MINNEAPOLIS (AP)—After another loss to the New York Giants, Mike Tice walked into the interview room and announced the only good news of the afternoon for Minnesota.
“The Giants are not on our schedule next year,” the coach said. “Thank God.”
Going back to their 41-0 loss in the NFC championship game that followed the 2000 season, the Vikings haven’t had much luck against New York. This was their third straight loss to the Giants—all at home.
In 2002, Daunte Culpepper was benched for the fourth quarter after going 9-for-20 for 91 yards against New York. Minnesota began last year with six wins in a row before losing 29-17 to the Giants and dropping seven of its final 10.
“For some reason, we just have great performances here,” said Barber, who rushed 24 times for 101 yards and two short touchdowns.
Shockey caught three balls for 60 yards, Warner went 13-for-21 for 144 yards and New York (5-2) finally solved its red zone struggles by scoring all five times it reached the Minnesota 20—including four TDs. Backup Mike Cloud scored twice on short runs in the second half.
“We rebounded in the right way,” said Barber, whose team dropped a 28-13 decision to Detroit last week.
Randy Moss was in street clothes after halftime, going without a catch for the second straight game while a strained right hamstring kept him from running at full speed. Moss didn’t aggravate the injury, but felt some tightness and the Vikings didn’t want to risk it.
“We’ve got to find a new personality until Randy’s healthy,” Tice said.
The Vikings (5-2) sure could have used him, because their prolific offense had by far the worst performance of the season. Culpepper finished 24-for-42 for 231 yards, one late touchdown and two interceptions.
“Everything that could’ve went bad for us did,” said Culpepper, who ran for a team-high 32 yards.
Lance Johnstone had two of Minnesota’s five sacks, but the Vikings wore down as the scoreless possessions added up. Rookie Mewelde Moore, who had 610 total yards in the last three games, was held to 29 yards on eight carries.
“I think we’re a little spoiled, because we’re used to putting up a lot of points,” left tackle Bryant McKinnie said.
Culpepper threw a swing pass on the opening possession that glanced off Moore’s hands and helmet that appeared to be an incompletion—but Kevin Lewis scooped up the ball and returned it 16 yards to the Minnesota 22. The ruling, backed by instant replay when Tice lost the challenge, was a fumble because the throw went behind the line of scrimmage.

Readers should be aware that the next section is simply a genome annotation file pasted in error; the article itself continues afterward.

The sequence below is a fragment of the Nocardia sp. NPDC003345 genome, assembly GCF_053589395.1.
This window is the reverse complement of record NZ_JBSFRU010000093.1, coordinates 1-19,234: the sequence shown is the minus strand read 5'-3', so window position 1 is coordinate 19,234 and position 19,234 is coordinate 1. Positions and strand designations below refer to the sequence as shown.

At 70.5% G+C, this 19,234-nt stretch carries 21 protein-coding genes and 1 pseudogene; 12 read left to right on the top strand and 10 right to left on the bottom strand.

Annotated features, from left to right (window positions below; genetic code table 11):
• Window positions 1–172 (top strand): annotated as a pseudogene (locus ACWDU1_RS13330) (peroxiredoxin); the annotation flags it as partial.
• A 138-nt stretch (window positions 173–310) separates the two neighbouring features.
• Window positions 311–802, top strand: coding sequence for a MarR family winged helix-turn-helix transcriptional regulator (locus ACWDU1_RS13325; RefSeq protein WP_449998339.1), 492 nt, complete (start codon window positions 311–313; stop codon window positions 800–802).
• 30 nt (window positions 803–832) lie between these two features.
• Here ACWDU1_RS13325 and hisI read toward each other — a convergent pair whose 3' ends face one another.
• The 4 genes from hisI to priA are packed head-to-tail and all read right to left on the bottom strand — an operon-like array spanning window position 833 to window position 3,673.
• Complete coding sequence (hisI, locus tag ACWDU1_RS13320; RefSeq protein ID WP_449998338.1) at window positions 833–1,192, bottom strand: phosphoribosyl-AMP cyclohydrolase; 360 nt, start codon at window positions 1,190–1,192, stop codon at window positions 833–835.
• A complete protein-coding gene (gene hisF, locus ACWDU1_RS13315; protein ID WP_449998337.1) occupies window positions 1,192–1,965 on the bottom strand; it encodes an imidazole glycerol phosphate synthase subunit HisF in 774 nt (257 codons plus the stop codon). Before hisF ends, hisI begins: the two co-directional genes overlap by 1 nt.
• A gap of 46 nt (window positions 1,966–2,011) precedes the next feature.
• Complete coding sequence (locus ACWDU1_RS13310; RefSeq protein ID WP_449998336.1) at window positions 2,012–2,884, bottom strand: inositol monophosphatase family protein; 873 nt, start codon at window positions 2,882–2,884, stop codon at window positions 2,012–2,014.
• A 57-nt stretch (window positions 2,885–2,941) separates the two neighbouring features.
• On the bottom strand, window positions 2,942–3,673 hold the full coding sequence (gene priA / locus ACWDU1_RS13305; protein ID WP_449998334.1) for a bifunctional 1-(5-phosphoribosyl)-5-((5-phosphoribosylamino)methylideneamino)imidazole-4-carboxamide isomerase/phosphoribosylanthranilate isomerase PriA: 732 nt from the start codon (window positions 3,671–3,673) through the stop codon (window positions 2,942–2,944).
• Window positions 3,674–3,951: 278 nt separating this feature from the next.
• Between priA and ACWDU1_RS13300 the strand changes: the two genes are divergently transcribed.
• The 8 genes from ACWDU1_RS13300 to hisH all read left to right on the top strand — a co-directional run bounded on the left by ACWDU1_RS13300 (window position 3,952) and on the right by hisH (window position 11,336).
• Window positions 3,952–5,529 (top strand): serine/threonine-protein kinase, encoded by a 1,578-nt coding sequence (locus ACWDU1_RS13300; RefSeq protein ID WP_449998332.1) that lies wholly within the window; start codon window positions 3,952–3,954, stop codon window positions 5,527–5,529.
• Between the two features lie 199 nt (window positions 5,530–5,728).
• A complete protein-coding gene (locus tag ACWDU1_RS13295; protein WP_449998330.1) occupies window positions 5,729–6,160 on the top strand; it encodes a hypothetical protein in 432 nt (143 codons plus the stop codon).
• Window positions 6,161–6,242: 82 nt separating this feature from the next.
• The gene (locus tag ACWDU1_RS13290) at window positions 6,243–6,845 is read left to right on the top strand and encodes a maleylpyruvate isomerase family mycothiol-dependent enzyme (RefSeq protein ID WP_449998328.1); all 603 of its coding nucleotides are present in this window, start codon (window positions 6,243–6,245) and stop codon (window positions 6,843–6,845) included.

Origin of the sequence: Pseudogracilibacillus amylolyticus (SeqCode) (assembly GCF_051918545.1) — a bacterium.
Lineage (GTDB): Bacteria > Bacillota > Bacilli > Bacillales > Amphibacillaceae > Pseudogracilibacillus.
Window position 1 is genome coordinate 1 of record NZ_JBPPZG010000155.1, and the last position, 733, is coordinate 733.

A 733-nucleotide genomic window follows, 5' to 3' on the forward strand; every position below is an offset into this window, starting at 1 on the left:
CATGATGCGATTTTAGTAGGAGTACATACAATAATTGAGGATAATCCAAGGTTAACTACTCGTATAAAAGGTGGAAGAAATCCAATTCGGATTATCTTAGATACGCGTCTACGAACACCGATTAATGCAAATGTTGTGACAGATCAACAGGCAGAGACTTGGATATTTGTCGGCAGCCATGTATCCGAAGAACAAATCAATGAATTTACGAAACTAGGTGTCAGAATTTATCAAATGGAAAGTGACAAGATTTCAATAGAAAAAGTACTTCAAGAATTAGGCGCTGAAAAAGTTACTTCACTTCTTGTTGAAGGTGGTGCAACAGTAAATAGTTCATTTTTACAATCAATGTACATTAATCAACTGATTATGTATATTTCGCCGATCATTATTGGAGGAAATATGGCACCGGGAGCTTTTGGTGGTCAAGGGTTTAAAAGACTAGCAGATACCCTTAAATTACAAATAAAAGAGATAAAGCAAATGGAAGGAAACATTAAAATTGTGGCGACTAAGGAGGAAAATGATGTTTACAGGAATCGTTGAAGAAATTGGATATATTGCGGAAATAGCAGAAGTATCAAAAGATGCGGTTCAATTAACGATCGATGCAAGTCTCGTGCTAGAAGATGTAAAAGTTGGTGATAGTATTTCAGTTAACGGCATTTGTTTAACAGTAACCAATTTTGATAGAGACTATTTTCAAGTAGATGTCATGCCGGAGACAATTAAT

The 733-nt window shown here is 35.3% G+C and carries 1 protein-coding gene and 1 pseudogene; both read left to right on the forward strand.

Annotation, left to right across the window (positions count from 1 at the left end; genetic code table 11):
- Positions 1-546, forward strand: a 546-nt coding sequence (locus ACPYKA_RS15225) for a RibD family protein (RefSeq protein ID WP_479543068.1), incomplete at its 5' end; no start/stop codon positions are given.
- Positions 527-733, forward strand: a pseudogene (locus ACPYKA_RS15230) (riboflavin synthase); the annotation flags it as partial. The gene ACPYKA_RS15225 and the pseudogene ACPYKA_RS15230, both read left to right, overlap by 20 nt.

A 38-yard pass interference penalty on Corey Chavous set up Barber’s first touchdown, making it 10-0 a little more than seven minutes into the game.
Culpepper was intercepted by Gibril Wilson late in the first quarter, leading to Barber’s next score. Marcus Robinson, who led the Vikings with 91 yards receiving, hauled in a 32-yard pass on the ensuing drive that reached the Giants 21—but Morten Andersen banged a 38-yard field goal off the left upright after a low snap by Cullen Loeffler.
Warner, who fumbled three times, recovered his mishandled snap at the Minnesota 1 with 23 seconds left before halftime. After Chavous nearly intercepted Warner’s throw over the middle of the end zone two plays later, Steve Christie kicked his second field goal—a 30-yarder that made it 20-0.
Many of the Giants credited defensive coordinator Tim Lewis for their success. They also were annoyed with constant questions about Culpepper and Minnesota’s offense leading up to kickoff.
“After hearing all week about his numbers this and his numbers that, we wanted to put a number on them,” said Will Allen, who had one of New York’s interceptions.
Amani Toomer, whose status was in question because of a hamstring injury, had three catches for 31 yards for the Giants. … Culpepper, who has thrown 20 TDs this year, extended his scoring-pass streak to 12 games. He owns the franchise record with 24. … RB Ron Dayne was among New York’s inactives. Shaun O’Hara, who has cellulitis, was also on that list. He was replaced at center by Wayne Lucier. … Tice was 0-for-2 in first-half challenges.